Happy Friday, dear readers! I hope the week has treated you well and you have something wonderful to look forward to this weekend. I am looking forward to a nap and perhaps some time to practice my calligraphy. But before we get to the weekend, it is time for a bit of Friday Design. Today, I want to share a simple-to-design workshop flyer that you can easily adapt.
At my library, we run a research workshop series every term. And we are always looking for new ways to promote and market our workshop series. Luckily, we have a student assistant with amazing lettering skills who hand-letters a sandwich board sign for us each week (more on that in another post). But we also need ways of advertising that make it easy for instructors to share the information with their students and for us to print and post around the library and share at service desks.
To that end, I created the simple flyer you see below and am going to walk you through some key points that you can use to quickly create and easily convey information to your library users.
First things, first: it’s in black and white. Being mindful of your budget is always important and being able to print in black and white is super helpful to keep costs low and administrators happy. If you can print in color, great. But if not, you can still create a great flyer that is eye-catching.
The key to arranging a lot of information (an entire semester’s worth of workshops) onto one letter-sized flyer is alignment. The alignment used here is simple and consistent and I’ve shown this design trick before. All the information is aligned as you see credits in movies. The information on the left side (Months and Dates) is right aligned, while the information on the right side (workshop names) is left aligned against a center guideline with a small amount of padding to separate the information and make it legible. Notice that the title of the workshop series is even aligned to this guideline. Remember, consistency is key for alignment looking professional and eye-catching.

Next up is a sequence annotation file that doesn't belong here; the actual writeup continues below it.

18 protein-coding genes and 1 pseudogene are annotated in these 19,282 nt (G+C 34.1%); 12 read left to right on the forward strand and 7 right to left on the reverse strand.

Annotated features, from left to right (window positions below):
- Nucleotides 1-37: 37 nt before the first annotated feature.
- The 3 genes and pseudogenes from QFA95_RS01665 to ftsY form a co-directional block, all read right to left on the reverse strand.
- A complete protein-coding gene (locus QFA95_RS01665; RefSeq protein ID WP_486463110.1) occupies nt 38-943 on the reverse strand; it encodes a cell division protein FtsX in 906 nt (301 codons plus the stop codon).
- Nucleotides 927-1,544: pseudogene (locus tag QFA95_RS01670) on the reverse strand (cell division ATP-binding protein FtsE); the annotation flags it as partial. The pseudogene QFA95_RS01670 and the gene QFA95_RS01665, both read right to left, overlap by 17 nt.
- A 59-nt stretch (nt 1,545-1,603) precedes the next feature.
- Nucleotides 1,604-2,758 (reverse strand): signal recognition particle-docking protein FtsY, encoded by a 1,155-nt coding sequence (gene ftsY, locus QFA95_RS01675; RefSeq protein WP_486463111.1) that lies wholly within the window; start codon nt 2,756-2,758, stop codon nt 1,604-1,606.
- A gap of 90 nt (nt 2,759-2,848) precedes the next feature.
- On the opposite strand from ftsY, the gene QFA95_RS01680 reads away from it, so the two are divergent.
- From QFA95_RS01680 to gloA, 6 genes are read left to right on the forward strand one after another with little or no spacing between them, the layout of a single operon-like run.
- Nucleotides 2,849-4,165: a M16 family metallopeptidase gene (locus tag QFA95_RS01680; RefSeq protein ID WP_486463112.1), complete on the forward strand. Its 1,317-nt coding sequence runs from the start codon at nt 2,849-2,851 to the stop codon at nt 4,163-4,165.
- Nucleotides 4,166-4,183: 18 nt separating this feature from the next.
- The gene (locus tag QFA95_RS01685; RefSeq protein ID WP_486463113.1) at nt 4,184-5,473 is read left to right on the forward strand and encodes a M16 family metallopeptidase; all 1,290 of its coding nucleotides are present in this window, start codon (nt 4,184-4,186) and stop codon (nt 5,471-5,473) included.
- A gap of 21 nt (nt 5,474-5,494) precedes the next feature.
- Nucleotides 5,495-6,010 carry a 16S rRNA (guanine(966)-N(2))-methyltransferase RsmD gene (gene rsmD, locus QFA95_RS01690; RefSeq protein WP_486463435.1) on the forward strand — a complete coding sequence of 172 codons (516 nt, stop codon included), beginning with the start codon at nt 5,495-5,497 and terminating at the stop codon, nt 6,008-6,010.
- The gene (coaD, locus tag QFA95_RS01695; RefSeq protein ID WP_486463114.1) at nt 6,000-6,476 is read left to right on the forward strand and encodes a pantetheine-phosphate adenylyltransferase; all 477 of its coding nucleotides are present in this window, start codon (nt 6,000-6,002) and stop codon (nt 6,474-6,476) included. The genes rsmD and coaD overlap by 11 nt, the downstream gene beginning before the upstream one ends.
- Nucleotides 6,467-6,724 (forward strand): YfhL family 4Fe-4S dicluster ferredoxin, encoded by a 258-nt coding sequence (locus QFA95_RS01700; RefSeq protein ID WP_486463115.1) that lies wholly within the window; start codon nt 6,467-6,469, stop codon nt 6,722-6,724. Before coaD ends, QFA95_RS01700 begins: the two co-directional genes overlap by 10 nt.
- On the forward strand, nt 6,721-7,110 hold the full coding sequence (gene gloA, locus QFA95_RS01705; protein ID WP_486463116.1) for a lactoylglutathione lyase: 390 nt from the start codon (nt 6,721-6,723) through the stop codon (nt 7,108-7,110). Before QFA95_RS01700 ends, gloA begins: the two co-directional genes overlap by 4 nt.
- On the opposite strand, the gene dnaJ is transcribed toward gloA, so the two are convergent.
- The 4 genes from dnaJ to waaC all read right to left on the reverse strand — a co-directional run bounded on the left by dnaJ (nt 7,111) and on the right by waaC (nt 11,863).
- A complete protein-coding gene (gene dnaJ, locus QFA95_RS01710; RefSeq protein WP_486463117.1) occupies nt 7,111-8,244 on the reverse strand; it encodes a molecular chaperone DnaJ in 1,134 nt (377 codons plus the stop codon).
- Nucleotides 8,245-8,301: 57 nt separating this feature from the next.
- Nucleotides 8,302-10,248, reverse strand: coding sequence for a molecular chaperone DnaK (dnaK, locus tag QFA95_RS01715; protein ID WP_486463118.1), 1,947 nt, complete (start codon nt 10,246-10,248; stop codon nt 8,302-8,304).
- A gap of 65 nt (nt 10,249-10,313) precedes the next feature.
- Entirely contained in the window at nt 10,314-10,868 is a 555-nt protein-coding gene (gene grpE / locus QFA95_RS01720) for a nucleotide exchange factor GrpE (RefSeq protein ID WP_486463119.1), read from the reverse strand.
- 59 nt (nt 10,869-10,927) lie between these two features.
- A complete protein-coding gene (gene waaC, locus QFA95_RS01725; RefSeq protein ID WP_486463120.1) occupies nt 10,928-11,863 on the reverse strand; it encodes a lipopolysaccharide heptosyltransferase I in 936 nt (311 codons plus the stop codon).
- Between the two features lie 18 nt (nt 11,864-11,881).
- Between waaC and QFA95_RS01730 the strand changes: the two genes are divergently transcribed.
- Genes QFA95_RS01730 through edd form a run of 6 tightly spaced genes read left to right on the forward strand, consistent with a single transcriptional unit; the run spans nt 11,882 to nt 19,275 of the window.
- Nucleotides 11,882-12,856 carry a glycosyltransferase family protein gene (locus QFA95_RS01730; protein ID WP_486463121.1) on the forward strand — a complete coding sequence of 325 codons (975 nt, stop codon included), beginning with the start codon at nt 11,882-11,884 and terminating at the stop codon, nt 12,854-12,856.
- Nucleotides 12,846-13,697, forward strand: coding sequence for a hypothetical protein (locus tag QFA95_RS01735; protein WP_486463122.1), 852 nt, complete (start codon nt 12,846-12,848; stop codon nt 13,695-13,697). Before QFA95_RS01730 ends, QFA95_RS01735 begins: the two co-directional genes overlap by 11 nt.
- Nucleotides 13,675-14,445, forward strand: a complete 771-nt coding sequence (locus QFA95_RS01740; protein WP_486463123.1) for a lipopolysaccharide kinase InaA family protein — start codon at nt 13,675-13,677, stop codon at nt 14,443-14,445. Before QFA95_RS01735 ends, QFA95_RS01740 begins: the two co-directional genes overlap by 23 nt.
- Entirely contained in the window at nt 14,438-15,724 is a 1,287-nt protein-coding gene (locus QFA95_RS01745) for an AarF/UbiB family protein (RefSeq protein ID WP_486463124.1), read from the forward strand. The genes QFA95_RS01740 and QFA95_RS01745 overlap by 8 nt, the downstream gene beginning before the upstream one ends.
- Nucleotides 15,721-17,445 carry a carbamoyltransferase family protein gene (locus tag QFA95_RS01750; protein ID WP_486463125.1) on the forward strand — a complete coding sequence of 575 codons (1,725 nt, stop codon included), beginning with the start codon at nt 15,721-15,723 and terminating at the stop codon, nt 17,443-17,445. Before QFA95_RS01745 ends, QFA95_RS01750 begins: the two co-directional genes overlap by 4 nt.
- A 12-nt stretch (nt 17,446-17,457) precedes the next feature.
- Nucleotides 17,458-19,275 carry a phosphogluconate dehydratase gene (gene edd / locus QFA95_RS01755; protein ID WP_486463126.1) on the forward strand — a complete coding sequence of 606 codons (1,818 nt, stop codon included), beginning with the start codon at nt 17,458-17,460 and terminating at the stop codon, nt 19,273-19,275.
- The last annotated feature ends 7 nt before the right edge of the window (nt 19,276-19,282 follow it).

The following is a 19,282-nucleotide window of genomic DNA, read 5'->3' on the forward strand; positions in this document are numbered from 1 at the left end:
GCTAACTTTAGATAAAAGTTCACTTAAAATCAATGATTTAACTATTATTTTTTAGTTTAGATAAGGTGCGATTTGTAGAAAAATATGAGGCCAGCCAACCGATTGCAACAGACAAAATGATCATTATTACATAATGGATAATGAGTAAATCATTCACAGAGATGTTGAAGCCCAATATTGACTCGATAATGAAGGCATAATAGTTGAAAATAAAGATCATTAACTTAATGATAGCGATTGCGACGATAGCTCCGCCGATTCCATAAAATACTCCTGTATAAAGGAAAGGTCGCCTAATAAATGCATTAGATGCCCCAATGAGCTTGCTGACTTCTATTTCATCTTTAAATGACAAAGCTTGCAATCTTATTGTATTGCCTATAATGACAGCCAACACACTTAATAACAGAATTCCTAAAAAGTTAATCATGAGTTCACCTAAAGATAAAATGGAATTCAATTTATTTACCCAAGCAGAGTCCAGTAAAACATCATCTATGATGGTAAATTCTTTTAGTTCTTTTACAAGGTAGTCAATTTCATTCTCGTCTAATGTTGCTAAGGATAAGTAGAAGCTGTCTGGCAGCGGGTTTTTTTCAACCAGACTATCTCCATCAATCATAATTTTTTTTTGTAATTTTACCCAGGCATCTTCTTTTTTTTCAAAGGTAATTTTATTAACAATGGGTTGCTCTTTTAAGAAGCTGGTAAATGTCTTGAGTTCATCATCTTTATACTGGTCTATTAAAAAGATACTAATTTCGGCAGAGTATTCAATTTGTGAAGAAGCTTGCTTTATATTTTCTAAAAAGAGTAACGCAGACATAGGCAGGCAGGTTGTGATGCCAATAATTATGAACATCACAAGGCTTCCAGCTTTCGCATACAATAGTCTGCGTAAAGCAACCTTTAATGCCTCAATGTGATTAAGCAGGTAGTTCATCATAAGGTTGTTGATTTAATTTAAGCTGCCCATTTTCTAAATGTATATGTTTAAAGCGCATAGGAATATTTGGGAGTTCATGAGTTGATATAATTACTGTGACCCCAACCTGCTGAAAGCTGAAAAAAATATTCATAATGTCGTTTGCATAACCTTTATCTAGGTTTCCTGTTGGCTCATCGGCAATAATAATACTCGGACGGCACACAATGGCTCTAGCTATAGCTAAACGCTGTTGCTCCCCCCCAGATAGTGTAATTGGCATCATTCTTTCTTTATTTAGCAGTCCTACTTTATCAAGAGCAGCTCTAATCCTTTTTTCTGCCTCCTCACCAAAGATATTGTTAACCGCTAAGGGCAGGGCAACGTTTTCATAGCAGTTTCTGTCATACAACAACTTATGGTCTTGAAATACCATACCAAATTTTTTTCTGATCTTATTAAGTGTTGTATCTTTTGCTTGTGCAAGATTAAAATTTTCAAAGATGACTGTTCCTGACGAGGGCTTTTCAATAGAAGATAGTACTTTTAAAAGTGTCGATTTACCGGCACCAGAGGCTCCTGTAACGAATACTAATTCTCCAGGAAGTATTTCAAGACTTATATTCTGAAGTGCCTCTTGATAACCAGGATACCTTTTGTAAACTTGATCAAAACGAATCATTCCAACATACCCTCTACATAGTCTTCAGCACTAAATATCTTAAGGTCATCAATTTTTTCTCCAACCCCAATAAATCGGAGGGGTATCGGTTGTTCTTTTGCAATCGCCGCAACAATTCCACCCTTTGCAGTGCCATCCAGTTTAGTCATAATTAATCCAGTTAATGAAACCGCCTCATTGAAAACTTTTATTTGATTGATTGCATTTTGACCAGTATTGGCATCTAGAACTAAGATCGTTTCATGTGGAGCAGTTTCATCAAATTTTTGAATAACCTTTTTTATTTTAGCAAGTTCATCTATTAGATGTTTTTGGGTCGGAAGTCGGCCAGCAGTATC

Time, place, and more information, including a link to our events calendar, are all aligned in the same way. This consistency makes it easy for library users to find the information they need about our workshops.
I used three icons on the bottom to illustrate concepts from our workshops and found these icons on one of my favorite icon sites, https://www.flaticon.com/. There is a great selection to use and many can be used, with attribution, for free.
Finally, I added our library logo to the bottom right corner of the page. This brands the flyer and let’s users know it is from our library. Having the logo in the bottom right corner also makes it the last thing most users see when they read the flyer as our eyes naturally end in this corner (just think of reading from left to right and top to bottom in English).
From start to finish, the flyer took about 30 minutes to create. This type of flyer can be easily made in Microsoft Publisher or Adobe InDesign. And the basic format of hanging the information off a central guideline like movie credits can be repurposed for many different designs. It’s great for informational brochures, bookmarks, and handouts, too.
I hope this flyer has sparked some inspiration for you to go and create some simple and useful flyers for your library. Let me know what you’ve created; I’d love to see it.
Hope you have a lovely weekend, full of inspiration, relaxation, and joy. I’ll be back soon with more design tips. Allons-y, friends!